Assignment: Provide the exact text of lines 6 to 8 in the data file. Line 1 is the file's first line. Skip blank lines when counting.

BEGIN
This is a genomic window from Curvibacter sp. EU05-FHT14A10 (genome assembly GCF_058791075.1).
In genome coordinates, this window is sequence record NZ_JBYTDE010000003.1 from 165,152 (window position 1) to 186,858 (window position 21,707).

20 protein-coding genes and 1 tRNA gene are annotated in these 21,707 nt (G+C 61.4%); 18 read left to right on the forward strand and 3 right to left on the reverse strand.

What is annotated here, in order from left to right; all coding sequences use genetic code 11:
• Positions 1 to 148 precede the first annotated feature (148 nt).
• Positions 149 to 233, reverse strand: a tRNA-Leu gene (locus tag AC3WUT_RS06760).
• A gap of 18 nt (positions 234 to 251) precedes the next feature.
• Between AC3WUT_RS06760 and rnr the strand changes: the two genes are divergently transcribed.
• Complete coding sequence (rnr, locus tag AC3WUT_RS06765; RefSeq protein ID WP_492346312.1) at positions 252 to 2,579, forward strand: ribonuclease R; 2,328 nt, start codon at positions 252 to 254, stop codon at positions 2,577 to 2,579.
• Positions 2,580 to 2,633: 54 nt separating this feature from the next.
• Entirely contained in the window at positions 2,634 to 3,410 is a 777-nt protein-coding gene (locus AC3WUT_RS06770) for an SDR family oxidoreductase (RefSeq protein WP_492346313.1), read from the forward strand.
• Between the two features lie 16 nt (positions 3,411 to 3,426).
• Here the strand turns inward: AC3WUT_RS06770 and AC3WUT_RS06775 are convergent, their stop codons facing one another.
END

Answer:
• Positions 149 to 233, reverse strand: a tRNA-Leu gene (locus tag AC3WUT_RS06760).
• A gap of 18 nt (positions 234 to 251) precedes the next feature.
• Between AC3WUT_RS06760 and rnr the strand changes: the two genes are divergently transcribed.